Basis swap

Basis swap
See also

Basis swap - also named as basis rate swap, is one of the types of swap agreements.
A swap is an agreement thanks to which two parties can exchange their cash flows or liabilities coming from different financial instruments. A lot of swaps involve money rates originally regulated by the government or financial institutions, but the monetary instrument can be almost anything. In the swap there are two cash flows, one which is fixed amount of transferred money and the second one that varies (because of index prices, floating currency exchange rate and benchmark interest rate)[1].

Thanks to basis rate swap its two sides exchange fluctuating interest rates. Which are created due to varying reference rates on money markets. Basis rate swap is generally used by financial institutions to regulate risk of the interest rates. That risk is created when a corporation’s lending rate is different from its borrowing rate.

For Instance[edit]

An institution is lending cash to clients at a changeable rate basing on the London Interbank Offer Rate (LIBOR)[2] and, at the same time, that institution borrows cash at rate based on the Treasury Bill rate[3]. So, that exact difference between those rates leads to the interest-rate risk. That’s why by using basis swap, institution can exchange the T-Bill rate for the LIBOR rate, and eliminate that risk.

Floating for Floating nature[edit]

Basis swaps are one of the forms of floating for floating interest rate swaps. Those kind of swaps enables to transfer changeable interest rate remittances that are based on two alternative interest rates. It enables a party of agreement to change floating-rate. In contrast to currency swaps where flows contain interest or principal payments, in general rate swap flows are compensated on the basis of the difference of two contact rates. As in above instance, it would be the size of LIBOR deducted from T-Bill rate.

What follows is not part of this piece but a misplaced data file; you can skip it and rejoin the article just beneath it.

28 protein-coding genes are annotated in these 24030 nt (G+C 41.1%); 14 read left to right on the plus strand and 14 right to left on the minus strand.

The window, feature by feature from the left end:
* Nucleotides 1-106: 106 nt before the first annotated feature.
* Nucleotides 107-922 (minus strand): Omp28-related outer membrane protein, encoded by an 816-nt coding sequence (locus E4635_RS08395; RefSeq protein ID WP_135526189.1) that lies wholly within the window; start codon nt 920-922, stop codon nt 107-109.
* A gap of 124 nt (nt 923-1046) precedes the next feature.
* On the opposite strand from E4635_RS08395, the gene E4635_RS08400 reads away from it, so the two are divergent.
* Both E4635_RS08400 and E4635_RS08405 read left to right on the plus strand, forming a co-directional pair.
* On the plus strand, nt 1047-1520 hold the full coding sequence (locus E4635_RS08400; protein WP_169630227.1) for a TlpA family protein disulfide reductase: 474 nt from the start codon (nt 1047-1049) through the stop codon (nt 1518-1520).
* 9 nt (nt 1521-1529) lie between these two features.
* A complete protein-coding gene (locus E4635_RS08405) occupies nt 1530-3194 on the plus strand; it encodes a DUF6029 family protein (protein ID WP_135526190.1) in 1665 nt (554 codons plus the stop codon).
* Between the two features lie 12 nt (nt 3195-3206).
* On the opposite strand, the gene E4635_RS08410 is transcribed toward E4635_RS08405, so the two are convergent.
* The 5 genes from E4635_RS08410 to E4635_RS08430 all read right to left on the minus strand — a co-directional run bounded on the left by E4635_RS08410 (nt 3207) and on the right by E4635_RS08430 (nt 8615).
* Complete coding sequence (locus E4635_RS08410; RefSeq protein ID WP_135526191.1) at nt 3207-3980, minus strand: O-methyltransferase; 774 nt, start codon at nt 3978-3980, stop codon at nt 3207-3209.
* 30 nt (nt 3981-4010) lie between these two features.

Basis rate swap is a tool used for moderation of basis risk. This kind of risk shows up, in a situation, when a corporation, investor or government financial institution takes part in at least two cash flows. One of them is receivable and another one is payable. The factors which have an effect on those flows are different from each other, and have correlation between each other. Rate swap is a proper tool used in this situation, because its primary purpose is to decrease possible gain or loss emerging from basis risk[4].

Basis rate swaps are commonly confused with general cross currency swaps and diff swaps[5]:

  • General cross currency swaps differentiation. The aspect that differs basis swaps from general cross swaps is the floating for floating nature. To be precise, cross currency swap doesn’t have to be floating for floating type and basis swap doesn’t have to base on two, different currencies, and currency swap does.
  • Diff swaps differentiation. There is a similar difference between basis swap and diff swap as in the previous point. The diff swap insinuates payments of cash flows in two currencies.

Footnotes[edit]

  1. B. Coyle, (2001), p. 5-21,
  2. London Interbank Offer Rate., (2019),
  3. Treasury Bill Rate., (2019),
  4. H. Corb, (2012), p. 40-63,
  5. E. Benhamou, (2019), Swaps: basis swaps., p. 2

References[edit]

Author: Artur Bućko